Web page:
Dutch police were on Thursday hunting for thieves who stole a museum safe containing a potentially deadly poison used by South American tribes to lace their arrows for hunting.
The thieves broke into an outbuilding of the Rijksmuseum Boerhaave in the eastern town of Leiden early on Wednesday and stole the refrigerator-sized, free-standing safe in which the ancient vial holding the poison was being stored.
"It's a poison called curare, which is used in South America on arrows to kill animals," Amito Haarhuis, director of what is the national Dutch museum of science and medicine, told AFP.
"It was offered to us recently as part of a collection, but we decided we didn't want to have it. So we locked it in the safe and we are going to have it destroyed safely," he said.
The poison is quite dried out and looks like a small "black sugar cube" contained in an ancient glass pot with a red lid, and a label saying "Curare".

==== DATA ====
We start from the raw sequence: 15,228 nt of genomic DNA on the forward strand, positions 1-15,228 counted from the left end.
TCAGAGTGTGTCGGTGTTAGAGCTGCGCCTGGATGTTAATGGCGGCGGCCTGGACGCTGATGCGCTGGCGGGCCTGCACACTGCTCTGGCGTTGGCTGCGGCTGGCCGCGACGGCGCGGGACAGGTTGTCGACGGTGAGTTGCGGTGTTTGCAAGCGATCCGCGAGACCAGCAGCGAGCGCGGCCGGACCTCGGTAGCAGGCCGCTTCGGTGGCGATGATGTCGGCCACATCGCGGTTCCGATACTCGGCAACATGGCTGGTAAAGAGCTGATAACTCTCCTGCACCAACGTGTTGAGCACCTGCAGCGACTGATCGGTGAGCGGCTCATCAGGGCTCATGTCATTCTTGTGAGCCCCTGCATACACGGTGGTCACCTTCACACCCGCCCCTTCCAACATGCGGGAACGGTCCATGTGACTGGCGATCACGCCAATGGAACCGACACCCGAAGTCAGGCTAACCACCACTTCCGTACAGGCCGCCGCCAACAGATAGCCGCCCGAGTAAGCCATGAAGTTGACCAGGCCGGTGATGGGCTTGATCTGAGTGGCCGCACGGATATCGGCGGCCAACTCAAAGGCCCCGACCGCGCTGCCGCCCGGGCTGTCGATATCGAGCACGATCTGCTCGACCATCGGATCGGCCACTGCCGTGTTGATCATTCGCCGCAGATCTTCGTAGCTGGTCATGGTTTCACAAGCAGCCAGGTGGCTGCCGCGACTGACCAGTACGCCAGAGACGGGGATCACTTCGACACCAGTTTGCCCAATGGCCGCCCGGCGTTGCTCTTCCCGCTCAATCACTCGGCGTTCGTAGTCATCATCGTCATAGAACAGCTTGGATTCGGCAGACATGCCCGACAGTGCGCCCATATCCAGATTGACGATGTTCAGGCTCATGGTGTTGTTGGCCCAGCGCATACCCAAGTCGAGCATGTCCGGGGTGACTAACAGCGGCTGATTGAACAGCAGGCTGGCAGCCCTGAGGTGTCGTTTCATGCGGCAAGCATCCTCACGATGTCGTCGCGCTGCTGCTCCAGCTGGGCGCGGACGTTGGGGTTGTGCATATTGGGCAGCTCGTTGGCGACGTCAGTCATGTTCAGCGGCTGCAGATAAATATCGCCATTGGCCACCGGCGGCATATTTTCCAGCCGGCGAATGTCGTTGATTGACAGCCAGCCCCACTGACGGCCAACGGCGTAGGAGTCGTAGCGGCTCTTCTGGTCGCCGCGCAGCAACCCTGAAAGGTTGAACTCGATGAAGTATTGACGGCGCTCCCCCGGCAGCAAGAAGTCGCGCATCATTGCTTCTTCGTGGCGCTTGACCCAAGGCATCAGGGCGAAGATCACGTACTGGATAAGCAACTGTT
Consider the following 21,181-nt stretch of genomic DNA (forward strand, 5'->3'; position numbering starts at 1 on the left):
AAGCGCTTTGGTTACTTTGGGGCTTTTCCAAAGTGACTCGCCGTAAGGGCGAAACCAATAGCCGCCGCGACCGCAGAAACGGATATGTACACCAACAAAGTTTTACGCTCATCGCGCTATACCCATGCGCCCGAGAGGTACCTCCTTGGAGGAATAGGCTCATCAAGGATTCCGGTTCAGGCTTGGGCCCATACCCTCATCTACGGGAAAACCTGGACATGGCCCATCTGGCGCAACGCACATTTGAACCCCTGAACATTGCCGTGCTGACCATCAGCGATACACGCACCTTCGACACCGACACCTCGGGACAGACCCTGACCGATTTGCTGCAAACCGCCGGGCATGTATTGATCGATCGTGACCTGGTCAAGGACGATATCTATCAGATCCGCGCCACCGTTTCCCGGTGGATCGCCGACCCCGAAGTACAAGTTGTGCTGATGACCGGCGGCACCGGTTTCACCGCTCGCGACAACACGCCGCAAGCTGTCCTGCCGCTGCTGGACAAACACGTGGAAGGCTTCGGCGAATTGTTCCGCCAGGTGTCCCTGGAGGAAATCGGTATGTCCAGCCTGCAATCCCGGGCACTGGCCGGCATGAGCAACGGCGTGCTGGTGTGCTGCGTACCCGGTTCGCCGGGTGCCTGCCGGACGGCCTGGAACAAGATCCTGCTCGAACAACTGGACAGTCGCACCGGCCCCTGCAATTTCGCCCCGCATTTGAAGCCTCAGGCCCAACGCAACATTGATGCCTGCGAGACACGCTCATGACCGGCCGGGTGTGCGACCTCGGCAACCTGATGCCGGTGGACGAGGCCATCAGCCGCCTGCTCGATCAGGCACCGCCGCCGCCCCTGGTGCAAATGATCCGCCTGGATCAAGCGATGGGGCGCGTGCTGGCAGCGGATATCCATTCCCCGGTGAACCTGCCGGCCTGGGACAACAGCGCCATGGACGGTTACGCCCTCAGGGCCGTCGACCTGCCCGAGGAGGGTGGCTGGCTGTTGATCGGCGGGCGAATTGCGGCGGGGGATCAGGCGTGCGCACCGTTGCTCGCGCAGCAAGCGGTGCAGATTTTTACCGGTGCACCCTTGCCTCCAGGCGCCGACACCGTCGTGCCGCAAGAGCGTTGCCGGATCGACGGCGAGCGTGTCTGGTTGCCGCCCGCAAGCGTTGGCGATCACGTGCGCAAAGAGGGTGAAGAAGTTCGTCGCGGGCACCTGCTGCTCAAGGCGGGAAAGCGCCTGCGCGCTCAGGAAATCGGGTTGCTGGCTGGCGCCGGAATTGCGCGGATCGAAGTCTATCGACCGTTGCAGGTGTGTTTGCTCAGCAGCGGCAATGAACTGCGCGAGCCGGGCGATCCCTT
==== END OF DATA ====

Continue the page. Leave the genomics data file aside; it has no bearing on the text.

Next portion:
In a warning to the public, police said it was "very toxic and can be fatal," urging anyone who finds it not to touch it, but to call them.
Haarhuis said there were so far no clues as to who had taken the safe, which other than the poison contained just a small amount of money.
An Indian tribesman in the Colombian Amazon prepares arrows poisoned with curare, a potentially deadly poison used for hunting